CRIPPLED by a schoolyard bully last week, to the point of needing multiple pins inserted in a plate in his shattered hip: a GreeneLand boy, 9 years of age. He had dreamed of becoming a soccer star.
OPENED last Wednesday, by Deborah Braiman, in Athens (360 Warren St): a campaign office for Barack Obama. More information may be available to skilled cyber-trackers starting with the web site mybarackobama.com.
CLOSED, not just for the winter: Bowerbird home furnishing shop on Catskill's Main Street.
SUGGESTED, by us, here & now, to GreeneLand legislators: explore the feasibility and costs of adapting a part of the Hudson Correctional Facility for use as Greene County jail. That historic minimum-security prison is located just across the Hudson River, a few minutes’ drive from the Greene County courthouse. It is slated by the Department of Corrections , along with two other facilities in the State, for closing by next January (because our prison population has dwindled). Couldn’t a piece of it be adapted readily for use as a jail? Wouldn’t that yield a saving of millions of dollars, many millions, compared with the cost of building an all-new GreeneLand jail?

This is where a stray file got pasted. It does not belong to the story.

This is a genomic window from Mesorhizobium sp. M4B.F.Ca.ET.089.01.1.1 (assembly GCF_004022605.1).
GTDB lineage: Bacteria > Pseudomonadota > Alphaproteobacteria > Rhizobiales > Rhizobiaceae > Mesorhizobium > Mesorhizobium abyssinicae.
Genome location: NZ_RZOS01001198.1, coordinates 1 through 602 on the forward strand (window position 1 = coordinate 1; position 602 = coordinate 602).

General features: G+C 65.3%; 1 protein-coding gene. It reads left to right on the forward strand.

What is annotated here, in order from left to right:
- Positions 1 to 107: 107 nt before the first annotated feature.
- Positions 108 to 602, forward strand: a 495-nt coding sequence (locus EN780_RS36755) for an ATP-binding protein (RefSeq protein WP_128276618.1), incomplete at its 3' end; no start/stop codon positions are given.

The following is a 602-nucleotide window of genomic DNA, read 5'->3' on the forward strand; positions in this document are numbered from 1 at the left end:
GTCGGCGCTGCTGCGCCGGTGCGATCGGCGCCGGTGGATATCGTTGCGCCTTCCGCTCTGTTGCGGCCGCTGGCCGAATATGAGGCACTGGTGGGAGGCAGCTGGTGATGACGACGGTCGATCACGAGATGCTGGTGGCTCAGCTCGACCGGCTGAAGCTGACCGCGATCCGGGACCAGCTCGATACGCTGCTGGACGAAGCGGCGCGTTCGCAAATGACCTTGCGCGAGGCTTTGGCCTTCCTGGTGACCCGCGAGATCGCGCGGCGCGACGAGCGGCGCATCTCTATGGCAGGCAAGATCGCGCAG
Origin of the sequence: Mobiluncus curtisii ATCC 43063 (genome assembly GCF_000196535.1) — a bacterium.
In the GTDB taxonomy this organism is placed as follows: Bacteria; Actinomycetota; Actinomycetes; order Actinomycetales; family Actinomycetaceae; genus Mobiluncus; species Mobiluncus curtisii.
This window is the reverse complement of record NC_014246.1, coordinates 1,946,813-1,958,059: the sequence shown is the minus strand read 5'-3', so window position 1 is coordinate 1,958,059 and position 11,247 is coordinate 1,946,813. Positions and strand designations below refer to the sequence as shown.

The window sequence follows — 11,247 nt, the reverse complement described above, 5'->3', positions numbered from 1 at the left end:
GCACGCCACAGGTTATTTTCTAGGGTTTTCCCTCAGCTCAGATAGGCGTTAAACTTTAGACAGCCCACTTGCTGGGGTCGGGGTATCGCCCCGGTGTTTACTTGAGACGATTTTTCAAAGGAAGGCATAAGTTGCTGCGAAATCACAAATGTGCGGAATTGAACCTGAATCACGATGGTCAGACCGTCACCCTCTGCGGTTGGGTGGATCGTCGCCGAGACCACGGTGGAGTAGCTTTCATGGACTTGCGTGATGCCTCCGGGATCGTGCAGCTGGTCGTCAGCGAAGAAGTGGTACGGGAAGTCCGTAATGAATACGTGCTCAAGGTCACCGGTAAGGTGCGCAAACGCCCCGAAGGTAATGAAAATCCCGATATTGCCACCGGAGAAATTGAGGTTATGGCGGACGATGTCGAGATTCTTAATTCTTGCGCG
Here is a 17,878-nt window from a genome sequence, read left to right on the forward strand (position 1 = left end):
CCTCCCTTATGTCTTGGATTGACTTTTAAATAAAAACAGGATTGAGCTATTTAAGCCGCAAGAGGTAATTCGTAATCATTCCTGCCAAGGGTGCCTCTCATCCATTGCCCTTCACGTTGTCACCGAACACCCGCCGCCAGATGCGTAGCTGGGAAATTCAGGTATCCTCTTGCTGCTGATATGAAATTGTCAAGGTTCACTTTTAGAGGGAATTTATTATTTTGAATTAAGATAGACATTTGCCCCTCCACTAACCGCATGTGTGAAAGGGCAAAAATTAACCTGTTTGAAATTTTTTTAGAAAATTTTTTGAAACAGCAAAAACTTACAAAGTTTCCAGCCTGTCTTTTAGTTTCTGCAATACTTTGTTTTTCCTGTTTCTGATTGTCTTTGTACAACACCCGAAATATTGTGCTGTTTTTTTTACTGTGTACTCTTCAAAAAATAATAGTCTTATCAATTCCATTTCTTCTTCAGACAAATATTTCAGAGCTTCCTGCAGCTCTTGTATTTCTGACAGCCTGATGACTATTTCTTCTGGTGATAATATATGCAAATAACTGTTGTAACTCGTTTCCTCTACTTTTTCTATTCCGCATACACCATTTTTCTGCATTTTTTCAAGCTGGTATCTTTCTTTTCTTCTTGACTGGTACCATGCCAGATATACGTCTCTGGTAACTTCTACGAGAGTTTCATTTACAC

MAULED lately, at a higher-than-ever rate, in the columns GreeneLand’s reigning daily newspaper: the English language. “The Athens Local Development Corporation’s project with the Athens village board to get small, job-creating businesses started on Second Street”--sentence ends here--seems to be a case of predicate-purging, as do
A number of interesting programs for those interested in a number of areas to learn about male trees and personal empowerment, according to the Agroforestry Resource Center.
The Monday announcement by the county of the grant’s arrival, preceded by a Governor’s Office for Small Cities declaration six days earlier, accompanies along with some statistics, seen as staggering by a county Planning and Economic Development Department statement.
as well as
This instruction coming after Speckman had attested to the fact that this ordeal has been going on for months and a resolution has yet to met, having given the property owners numerous opportunities to rectify the situation in a civil manner.